Sample of Online Posttest
 
Choose the best answer for each of the following:
 
1. What is the obesity rate for American men 20 years or older?
     A. 13.4%
     B. 31.7%
     C. 33.9%
     D. 39.3%
 
2. Compared with average weight, obesity is associated with increases in US medication costs of ___ .
     A. 33%
     B. 45%
     C. 77%
     D. 85%
 
3. What is the most common underlying cause of death in patients with class III obesity (body mass index [BMI] 40.0-59.9 kg/m2)?
     A. Heart disease
     B. Stroke
     C. Cancer
     D. Diabetes

4. Which of the following is not part of the 5As approach to weight-loss counseling?
     A. Assess: measurement of BMI, identification of comorbidities known to interfere with weight loss, and a discussion about readiness for change.
     B. Assist: a problem-solving process in which barriers to achieving weight loss are identified and resolved.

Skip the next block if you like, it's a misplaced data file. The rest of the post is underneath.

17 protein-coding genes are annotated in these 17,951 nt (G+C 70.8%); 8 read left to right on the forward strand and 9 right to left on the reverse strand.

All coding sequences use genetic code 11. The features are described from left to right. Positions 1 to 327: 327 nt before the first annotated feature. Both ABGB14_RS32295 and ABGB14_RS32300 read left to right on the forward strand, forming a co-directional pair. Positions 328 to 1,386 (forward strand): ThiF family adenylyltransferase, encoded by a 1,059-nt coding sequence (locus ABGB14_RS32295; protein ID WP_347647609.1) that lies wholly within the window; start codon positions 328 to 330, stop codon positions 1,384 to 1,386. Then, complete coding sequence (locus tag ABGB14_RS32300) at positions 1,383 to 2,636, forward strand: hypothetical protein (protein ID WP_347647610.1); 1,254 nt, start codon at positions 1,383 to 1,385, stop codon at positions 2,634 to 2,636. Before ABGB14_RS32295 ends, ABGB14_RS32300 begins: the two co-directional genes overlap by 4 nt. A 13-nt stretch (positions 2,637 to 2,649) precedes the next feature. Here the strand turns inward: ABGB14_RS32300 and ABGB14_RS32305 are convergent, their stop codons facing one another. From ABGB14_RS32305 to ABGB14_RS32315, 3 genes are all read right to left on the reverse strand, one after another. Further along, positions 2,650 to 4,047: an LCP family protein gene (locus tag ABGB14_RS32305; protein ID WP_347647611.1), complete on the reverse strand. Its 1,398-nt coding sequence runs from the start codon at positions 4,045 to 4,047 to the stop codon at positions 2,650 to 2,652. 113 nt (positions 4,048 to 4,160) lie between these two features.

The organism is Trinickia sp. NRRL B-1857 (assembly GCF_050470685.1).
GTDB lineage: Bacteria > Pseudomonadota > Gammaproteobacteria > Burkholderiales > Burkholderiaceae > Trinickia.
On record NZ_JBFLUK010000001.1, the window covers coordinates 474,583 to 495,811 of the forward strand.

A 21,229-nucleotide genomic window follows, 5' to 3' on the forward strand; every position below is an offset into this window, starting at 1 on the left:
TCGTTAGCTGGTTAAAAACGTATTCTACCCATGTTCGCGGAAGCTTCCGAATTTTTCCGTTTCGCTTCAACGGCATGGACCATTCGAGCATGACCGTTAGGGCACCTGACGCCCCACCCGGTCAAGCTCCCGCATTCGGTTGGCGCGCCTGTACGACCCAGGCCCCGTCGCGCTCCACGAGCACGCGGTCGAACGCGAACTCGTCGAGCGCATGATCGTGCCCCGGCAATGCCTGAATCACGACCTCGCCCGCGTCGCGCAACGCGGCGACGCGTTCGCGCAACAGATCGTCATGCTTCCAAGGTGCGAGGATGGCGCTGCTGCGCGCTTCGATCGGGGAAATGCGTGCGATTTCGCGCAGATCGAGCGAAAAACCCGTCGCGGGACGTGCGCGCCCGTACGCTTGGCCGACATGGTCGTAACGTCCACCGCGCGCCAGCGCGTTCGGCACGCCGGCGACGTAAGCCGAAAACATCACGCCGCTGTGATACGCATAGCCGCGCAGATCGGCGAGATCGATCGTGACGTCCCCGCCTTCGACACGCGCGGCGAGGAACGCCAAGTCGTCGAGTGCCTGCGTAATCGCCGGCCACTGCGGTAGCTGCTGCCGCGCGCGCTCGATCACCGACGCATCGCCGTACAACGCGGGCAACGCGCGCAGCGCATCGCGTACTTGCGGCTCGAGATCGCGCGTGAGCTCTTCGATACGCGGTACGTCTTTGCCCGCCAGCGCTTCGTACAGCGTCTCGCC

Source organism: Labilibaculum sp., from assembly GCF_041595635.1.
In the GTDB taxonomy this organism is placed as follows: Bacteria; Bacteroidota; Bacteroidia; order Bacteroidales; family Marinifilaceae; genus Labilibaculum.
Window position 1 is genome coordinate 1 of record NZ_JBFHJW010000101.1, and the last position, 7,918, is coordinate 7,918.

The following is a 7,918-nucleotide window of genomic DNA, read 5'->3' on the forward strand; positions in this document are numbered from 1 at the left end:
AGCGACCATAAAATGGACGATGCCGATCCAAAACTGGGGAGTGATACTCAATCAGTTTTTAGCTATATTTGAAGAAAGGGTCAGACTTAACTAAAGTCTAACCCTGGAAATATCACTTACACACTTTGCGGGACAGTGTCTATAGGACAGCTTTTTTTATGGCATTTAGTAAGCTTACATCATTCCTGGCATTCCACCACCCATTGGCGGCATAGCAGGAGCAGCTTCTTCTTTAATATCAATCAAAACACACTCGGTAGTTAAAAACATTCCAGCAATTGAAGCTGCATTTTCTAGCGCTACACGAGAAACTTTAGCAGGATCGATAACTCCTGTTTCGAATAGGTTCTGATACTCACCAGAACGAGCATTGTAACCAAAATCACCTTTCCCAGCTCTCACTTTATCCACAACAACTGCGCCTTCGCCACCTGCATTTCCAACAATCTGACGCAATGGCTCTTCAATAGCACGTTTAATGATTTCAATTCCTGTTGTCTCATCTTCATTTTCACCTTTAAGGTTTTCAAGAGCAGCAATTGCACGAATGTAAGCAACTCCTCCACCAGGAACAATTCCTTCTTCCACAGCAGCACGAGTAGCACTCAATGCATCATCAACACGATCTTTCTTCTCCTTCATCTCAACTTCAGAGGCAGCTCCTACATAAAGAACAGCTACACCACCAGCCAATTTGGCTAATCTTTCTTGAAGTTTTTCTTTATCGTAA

C. Agree: establish weight-loss goals that are specific, measurable, attainable, relevant, and time-based.
     D. Argue: warn patients repeatedly that obesity is difficult to manage.
     E. Advise: counseling about the benefits of weight loss and the role of diet and exercise.
 
5. Which statement about lifestyle interventions for obesity is false?
     A. The ADA recommends ≥16 sessions in 6 months of a lifestyle intervention for patients with overweight or obesity and type 2 diabetes.
     B. It is not necessary to medically supervise very low calorie diets because they have a low rate of complications.
     C. Sustained weight loss of ≥3% can improve glycemic control.
     D. In most patients, participation in commercial weight-loss programs like Weight Watchers or Jenny Craig for 1 year results in weight loss.